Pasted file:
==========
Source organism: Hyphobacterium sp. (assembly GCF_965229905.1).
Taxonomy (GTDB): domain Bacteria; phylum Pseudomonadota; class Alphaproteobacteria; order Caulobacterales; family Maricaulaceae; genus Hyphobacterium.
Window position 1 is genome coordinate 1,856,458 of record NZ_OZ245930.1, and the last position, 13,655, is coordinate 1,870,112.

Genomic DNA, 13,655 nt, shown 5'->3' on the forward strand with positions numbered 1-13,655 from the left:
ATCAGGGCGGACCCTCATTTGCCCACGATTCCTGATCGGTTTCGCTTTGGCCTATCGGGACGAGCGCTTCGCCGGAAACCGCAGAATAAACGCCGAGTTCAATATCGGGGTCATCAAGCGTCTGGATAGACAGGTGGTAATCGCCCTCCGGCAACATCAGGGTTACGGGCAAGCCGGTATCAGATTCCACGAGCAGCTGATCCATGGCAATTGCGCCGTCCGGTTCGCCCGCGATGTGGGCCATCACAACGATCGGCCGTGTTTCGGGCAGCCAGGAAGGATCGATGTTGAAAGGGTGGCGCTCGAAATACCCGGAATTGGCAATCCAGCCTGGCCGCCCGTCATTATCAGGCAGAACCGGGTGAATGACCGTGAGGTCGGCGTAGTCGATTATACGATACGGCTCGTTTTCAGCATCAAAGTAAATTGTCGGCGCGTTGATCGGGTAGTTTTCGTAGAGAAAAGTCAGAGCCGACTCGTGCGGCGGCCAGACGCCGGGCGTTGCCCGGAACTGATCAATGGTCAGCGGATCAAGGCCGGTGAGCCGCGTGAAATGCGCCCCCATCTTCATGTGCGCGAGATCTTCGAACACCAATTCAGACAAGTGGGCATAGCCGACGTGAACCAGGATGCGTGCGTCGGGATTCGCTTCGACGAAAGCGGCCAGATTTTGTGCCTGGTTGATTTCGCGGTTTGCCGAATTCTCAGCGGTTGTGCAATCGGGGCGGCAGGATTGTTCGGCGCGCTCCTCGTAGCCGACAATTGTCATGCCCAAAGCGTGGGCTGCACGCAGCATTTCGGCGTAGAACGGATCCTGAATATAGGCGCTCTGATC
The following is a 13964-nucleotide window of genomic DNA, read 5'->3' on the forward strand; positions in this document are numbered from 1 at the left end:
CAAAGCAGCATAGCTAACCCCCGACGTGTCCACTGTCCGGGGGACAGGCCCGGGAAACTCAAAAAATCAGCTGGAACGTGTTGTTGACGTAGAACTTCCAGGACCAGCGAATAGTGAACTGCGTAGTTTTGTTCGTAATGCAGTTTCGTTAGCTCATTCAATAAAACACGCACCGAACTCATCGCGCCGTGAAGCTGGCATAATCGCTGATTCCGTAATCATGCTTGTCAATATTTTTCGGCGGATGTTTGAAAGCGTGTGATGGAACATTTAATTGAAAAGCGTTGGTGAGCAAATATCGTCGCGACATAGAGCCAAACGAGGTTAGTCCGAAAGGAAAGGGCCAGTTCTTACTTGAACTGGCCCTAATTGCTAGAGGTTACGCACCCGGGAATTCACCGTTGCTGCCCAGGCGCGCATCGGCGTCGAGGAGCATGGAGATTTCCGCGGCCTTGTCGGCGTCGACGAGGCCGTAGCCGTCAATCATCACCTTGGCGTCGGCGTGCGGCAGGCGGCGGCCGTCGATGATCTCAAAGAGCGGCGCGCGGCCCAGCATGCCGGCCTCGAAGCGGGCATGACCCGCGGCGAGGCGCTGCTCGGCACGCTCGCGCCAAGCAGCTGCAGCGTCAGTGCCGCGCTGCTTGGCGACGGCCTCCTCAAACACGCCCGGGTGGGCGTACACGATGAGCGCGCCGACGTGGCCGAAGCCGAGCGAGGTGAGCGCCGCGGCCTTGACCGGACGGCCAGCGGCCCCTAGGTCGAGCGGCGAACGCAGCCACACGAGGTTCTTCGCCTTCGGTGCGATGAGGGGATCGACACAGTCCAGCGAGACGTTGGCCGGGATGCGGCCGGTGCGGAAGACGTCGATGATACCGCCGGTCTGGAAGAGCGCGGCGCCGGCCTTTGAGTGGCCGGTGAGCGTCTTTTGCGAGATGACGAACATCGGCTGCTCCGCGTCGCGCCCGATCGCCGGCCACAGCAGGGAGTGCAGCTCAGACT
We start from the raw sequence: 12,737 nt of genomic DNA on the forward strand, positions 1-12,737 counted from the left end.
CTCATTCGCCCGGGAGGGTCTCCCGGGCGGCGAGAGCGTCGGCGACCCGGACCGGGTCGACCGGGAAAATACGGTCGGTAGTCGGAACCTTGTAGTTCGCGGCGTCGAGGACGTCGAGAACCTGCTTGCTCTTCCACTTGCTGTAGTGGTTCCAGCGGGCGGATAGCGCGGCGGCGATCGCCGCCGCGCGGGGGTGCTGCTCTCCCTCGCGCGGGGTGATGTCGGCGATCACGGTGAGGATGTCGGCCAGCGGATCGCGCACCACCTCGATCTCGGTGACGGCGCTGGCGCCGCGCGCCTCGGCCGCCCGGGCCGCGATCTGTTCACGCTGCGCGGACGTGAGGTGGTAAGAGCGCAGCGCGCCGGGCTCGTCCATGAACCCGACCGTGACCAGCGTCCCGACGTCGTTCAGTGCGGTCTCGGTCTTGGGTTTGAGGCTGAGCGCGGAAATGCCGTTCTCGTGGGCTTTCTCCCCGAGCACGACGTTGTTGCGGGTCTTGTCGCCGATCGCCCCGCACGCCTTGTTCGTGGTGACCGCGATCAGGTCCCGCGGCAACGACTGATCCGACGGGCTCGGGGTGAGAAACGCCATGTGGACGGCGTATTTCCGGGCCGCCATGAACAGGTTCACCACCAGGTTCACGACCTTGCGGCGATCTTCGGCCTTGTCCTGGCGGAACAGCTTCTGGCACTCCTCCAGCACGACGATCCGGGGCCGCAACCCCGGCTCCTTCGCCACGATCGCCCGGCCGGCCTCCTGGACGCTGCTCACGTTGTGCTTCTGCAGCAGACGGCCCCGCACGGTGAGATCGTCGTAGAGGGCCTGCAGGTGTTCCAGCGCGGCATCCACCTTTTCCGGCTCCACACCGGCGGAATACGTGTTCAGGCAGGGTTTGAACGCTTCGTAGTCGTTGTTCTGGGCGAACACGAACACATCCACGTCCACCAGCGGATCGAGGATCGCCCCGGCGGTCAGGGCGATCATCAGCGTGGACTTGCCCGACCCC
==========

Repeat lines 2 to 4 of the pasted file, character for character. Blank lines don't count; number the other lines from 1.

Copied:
Taxonomy (GTDB): domain Bacteria; phylum Pseudomonadota; class Alphaproteobacteria; order Caulobacterales; family Maricaulaceae; genus Hyphobacterium.
Window position 1 is genome coordinate 1,856,458 of record NZ_OZ245930.1, and the last position, 13,655, is coordinate 1,870,112.

Genomic DNA, 13,655 nt, shown 5'->3' on the forward strand with positions numbered 1-13,655 from the left: